Supporting Hurricane Relief

Print Friendly, PDF & Email
Two USC GIST students have lent their knowledge of geographic information science (GIS) toward relief efforts following this fall’s natural disasters.

Gina Rock (Geospatial Intelligence Graduate Certificate) has more than a decade of disaster response experience, and, over that time, has been deployed to 32 disaster declarations serving victims of flooding, hurricanes, tornadoes, landslides, ice storms and wind driven rain.

“During my deployments, I had to travel extensively to reach victims affected by these disasters, and if it were not for our current GPS systems, and available mapping tools I would not have been efficient with time management,” Rock said. After Hurricane Harvey made landfall in Texas, Gina was deployed to Beaumont, Texas, where she is training new site inspectors to assess damage to parks, roads, city hall, schools, fire stations, historical landmarks, bridges, hospitals, culverts and the removal of debris.”

“For the past two years in the USC GEOINT Graduate Certificate program, I have been taking courses learning how to use GIS, remote sensing, and geospatial intelligence. These classes allow me to learn how to use the tools in ArcGIS, and apply lessons learned to my job,” she continues.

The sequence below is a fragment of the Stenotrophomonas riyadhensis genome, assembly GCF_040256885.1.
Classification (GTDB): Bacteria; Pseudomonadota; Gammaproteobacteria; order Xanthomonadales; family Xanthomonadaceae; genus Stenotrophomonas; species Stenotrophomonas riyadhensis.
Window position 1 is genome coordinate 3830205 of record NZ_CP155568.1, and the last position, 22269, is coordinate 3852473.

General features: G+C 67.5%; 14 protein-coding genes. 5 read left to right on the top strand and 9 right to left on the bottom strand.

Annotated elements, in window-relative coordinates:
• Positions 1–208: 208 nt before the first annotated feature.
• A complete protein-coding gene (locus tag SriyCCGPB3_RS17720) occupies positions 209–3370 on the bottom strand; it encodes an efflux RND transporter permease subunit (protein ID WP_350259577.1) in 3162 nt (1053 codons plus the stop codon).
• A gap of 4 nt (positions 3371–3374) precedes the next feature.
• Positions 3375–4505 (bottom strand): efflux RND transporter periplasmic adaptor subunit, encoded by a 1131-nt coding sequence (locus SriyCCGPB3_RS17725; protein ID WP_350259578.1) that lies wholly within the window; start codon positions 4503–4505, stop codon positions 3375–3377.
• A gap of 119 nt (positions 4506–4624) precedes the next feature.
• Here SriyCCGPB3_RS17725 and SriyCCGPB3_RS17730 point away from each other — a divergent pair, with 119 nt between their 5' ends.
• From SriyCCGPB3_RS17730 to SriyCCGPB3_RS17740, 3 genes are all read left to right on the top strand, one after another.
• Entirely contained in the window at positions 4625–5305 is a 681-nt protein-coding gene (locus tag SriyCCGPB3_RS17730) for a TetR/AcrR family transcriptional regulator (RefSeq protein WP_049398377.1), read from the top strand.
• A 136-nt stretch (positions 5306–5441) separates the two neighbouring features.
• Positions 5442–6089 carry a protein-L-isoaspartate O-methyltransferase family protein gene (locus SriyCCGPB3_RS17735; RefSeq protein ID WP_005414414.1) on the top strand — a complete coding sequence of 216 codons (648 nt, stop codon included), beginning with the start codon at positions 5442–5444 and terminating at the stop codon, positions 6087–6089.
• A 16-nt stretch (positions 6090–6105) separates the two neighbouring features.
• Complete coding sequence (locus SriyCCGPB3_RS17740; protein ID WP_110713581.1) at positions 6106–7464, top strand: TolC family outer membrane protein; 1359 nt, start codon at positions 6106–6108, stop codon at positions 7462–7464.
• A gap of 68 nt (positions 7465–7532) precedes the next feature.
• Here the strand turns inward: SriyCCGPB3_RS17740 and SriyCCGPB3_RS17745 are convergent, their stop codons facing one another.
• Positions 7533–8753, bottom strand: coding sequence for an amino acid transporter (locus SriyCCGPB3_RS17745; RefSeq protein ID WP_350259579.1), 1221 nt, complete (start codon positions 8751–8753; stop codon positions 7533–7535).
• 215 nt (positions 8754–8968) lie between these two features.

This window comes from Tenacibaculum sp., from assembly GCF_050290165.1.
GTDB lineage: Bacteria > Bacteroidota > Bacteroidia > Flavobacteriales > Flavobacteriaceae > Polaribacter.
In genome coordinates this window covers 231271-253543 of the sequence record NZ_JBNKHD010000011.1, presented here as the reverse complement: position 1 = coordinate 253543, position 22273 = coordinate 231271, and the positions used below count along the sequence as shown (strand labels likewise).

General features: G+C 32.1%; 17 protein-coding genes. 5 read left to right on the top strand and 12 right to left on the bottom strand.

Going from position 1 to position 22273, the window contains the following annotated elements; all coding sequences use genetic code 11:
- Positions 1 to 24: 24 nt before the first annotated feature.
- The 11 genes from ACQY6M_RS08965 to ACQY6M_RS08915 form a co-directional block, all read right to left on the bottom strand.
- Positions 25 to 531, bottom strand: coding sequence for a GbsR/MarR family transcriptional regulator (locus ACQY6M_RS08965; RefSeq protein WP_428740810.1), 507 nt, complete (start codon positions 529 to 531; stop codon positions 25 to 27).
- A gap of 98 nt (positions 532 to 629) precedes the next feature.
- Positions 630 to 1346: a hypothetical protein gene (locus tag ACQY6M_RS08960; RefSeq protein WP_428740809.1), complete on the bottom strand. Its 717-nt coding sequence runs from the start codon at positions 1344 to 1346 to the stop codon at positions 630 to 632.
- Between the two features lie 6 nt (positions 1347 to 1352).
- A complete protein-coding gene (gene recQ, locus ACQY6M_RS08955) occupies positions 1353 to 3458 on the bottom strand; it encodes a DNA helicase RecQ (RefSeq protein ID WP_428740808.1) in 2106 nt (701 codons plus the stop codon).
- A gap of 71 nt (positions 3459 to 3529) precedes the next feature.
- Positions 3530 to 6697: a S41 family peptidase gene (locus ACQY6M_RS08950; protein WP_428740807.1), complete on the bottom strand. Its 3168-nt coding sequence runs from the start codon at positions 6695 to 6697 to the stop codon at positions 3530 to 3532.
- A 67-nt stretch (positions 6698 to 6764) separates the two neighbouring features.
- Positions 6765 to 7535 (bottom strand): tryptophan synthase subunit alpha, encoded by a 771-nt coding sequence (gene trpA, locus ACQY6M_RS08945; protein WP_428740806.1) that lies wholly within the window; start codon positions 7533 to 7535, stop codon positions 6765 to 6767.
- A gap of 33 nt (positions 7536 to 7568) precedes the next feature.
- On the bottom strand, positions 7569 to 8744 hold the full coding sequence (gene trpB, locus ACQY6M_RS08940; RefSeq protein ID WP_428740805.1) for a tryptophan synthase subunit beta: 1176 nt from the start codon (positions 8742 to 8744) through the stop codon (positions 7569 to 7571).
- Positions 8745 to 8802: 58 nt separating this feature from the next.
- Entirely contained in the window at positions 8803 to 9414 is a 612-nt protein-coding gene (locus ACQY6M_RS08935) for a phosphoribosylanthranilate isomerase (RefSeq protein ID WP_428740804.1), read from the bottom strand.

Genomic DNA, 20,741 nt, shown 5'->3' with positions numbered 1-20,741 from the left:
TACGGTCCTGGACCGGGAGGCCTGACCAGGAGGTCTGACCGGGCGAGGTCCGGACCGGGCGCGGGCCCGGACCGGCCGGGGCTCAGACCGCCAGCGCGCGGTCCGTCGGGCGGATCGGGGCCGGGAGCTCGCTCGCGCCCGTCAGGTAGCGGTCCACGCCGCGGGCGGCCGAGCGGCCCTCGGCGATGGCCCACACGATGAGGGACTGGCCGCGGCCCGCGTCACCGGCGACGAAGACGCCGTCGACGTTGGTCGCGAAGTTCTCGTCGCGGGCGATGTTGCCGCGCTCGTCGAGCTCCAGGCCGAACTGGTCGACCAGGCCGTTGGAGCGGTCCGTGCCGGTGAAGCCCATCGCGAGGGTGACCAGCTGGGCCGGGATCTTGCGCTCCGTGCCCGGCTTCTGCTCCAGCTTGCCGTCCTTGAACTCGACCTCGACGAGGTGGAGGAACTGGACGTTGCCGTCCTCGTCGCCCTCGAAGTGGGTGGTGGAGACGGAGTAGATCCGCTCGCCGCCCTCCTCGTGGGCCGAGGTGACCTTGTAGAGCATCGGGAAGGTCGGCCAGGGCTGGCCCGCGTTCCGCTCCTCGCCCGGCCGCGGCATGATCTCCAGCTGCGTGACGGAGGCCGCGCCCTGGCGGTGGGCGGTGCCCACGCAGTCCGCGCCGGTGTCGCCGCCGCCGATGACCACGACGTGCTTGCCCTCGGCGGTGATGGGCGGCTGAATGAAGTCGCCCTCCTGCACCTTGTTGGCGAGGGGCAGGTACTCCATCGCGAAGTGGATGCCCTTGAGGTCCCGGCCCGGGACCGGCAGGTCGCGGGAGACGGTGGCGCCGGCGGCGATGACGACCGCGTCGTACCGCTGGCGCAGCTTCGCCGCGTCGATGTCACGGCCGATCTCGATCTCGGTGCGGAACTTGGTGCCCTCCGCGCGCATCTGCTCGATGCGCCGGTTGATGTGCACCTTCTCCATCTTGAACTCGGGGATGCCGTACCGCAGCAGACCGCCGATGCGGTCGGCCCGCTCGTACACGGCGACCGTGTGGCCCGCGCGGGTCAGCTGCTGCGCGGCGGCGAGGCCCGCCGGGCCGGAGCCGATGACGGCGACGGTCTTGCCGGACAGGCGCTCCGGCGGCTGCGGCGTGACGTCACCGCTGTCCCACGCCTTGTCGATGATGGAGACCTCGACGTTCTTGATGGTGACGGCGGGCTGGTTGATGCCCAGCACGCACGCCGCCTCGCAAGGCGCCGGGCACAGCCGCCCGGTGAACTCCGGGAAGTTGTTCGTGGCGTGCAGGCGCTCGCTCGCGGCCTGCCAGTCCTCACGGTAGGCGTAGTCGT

Gina recently completed additional training at the Emergency Management Institute in Maryland where she obtained the skills to utilize the GIS FEMA floodplain maps and coordinate systems that help identify structures, roads, and debris locations. “Coordinates and maps are one of the most important tools we use when we visit the disaster sites,” she said.

Lynnette Hudson (Graduate Certificate in Geographic Information Science and Technology) based in Plano, Texas, also was called to action. “During Hurricane Harvey, I directed and coordinated a team in activities that supported public health and emergency management. Even though our county was not directly affected, we worked with our colleagues from surrounding counties,” said Hudson.  Her team was instrumental in creating a resource database for the county’s partners. “We were receiving emails day and night. All of those resources had to be logged and documented as well as updated constantly.” Lynnette’s team also coordinated volunteers who were sent to work at the mega shelter that housed 5,000 displaced residents. “There were quite a few all-nighters but as the disaster moved from the response to recovery phase, I knew that the resilience within those affected would persevere. I am fortunate to have a team of high skilled and eager workers who did an amazing job.”

We’re proud of Gina and Lynnette, as well as others in the USC Spatial community who have been working on these important missions.

 

 

Comments are closed.